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FLEXO Magazine : November 2008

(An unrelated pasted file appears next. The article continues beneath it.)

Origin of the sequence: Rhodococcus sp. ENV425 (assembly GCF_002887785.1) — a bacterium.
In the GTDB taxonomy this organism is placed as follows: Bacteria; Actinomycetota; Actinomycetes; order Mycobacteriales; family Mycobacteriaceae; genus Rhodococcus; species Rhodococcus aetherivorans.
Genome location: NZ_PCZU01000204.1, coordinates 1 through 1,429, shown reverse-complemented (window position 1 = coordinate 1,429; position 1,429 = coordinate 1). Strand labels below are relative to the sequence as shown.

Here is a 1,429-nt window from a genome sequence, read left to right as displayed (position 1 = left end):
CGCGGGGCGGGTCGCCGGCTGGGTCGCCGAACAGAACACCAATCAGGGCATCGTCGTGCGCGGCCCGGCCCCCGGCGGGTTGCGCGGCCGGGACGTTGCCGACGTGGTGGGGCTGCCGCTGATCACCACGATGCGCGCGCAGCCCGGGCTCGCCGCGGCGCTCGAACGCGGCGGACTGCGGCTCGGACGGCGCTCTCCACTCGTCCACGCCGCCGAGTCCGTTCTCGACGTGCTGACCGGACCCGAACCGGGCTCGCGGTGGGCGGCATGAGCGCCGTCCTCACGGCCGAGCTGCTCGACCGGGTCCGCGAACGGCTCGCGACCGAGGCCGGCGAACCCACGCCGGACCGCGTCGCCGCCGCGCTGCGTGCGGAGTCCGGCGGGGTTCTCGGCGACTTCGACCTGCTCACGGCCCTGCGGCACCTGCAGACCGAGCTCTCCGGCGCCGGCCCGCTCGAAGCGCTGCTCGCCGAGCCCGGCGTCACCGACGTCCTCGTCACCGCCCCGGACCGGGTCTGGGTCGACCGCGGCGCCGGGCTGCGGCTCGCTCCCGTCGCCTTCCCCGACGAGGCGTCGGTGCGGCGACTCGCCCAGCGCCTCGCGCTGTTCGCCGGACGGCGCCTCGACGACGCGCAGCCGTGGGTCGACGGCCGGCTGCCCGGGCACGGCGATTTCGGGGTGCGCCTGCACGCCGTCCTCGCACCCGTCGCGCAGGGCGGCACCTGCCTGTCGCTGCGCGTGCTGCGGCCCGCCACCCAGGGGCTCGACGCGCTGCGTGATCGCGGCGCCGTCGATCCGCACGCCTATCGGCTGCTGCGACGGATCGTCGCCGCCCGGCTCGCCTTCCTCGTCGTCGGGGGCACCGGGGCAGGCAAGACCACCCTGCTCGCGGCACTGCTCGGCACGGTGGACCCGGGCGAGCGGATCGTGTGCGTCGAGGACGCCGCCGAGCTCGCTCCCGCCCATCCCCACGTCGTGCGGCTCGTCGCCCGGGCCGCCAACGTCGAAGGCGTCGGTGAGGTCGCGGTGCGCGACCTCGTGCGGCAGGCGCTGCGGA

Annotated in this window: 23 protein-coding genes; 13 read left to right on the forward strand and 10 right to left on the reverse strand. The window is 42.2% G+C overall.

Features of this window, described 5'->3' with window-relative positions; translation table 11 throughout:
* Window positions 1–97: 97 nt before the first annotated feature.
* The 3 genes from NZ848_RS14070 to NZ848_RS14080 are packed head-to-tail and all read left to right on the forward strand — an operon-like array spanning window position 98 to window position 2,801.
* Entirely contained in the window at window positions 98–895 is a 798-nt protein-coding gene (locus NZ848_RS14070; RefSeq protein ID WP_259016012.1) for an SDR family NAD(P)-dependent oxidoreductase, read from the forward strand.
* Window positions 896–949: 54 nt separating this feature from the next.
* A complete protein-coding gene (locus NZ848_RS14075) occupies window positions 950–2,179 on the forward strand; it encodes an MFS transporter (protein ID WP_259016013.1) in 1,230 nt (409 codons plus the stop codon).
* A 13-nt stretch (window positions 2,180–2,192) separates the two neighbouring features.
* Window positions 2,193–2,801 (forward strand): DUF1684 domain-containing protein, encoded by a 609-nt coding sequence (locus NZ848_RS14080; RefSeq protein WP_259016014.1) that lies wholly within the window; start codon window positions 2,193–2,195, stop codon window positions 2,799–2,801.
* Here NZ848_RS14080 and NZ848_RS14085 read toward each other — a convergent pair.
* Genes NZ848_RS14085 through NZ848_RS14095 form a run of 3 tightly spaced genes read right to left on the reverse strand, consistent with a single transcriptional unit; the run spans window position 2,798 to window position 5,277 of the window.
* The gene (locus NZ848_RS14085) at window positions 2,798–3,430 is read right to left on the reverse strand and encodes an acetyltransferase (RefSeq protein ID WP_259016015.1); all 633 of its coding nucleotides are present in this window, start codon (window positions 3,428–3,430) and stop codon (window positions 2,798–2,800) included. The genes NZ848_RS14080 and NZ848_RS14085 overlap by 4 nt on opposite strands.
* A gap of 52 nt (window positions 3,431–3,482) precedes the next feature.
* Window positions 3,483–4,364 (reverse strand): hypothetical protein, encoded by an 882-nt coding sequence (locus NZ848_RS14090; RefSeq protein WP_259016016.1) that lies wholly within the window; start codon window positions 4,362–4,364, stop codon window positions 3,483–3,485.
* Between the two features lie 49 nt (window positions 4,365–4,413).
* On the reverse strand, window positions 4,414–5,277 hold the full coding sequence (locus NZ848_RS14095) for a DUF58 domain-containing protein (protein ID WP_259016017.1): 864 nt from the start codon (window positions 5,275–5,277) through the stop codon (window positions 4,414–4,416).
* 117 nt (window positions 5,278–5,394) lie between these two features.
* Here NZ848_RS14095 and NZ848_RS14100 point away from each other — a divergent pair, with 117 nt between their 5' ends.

TECHNOLOGIES & TECHNIQUES All art courtesy Mark Andy Inc. Productivity & Efficiency In-Line Flexo Hallmarks By Mike Pfaff P roductivity drives the modern economy. The U.S.— despite a crisis in the financial sector, tight credit, the handicap of multiculturalism, a struggling public educa- tion system and near-record energy costs—continues to lead the world in living standards and a host of other economic measures. It is the most powerful economy and the most coveted market in the world. Why? Because the U.S. worker is the most productive in the world. On average, American workers produce more goods and services per dollar of labor cost than anyone else. The point is not to pat America on the back. The point is that productivity, from a national economy on down to the corner print shop, is the engine that makes economic growth and pros- perity possible for everyone. This has always been so. A quick review of past economic expansions anywhere in the world re- veals productivity gains as a primary cause. Increased productiv- ity essentially brings greater returns from smaller investments. What Wall Street trader would argue with that, particularly in the current environment? Many companies focus solely on cost reduction efforts, ignor- ing the far better results that come from increases in productiv- ity. Others take a path of acquisition, believing that simply buy- ing sales volume puts them in a stronger position. Buying poor productivity is often the result, and efforts to “streamline” the now larger company footprint to take advantage of the synergies they believe exist often yield nothing but plant closings, lost jobs and surplus machinery. A close cousin of productivity is efficiency. If we measure productivity as not just output per unit of labor, but also per unit 32 F LEXO of raw material, it stands to reason that achieving the greatest possible yield out of raw material inputs also drives the pros- perity, and profitability, of a nation or an individual enterprise. Here again, there are many misguided attempts to become ef- ficient by simply cutting costs. Asking one person to do the job of two normally brings little efficiency; more often the result is one burned-out worker doing two jobs in mediocre fashion. Efficiencies can actually fall in this type of scenario. My point is not to belittle cost reduction efforts; certainly reducing bloated staffs and eliminating redundant effort are laudable goals. However, to truly strengthen an enterprise, the twin goals of improving productivity and increasing efficiency must start at the very core of how the company does what it does. SHORT STEPS These principles can be applied anywhere. Since we are concerned with the production of folding cartons, in a market where low cost is king, let’s look at how a carton printer can in- crease productivity and efficiency in his sheetfed offset house. For this discussion, we’ll lay aside any print-quality consider- ations. It is acknowledged that for certain cartons, offset printing continues to be required due to the belief that it can reproduce graphics better than flexo. This discussion will be limited to those cartons, perhaps 70 to 85 percent of the market, for which modern flexography (including digital prepress, UV-curable inks and high-quality aqueous varnishes) can deliver commercially- acceptable quality on a day-in, day-out basis. NOVEMB E R 20 0 8 www. f l e x o g r a p h y. o r g CARTONS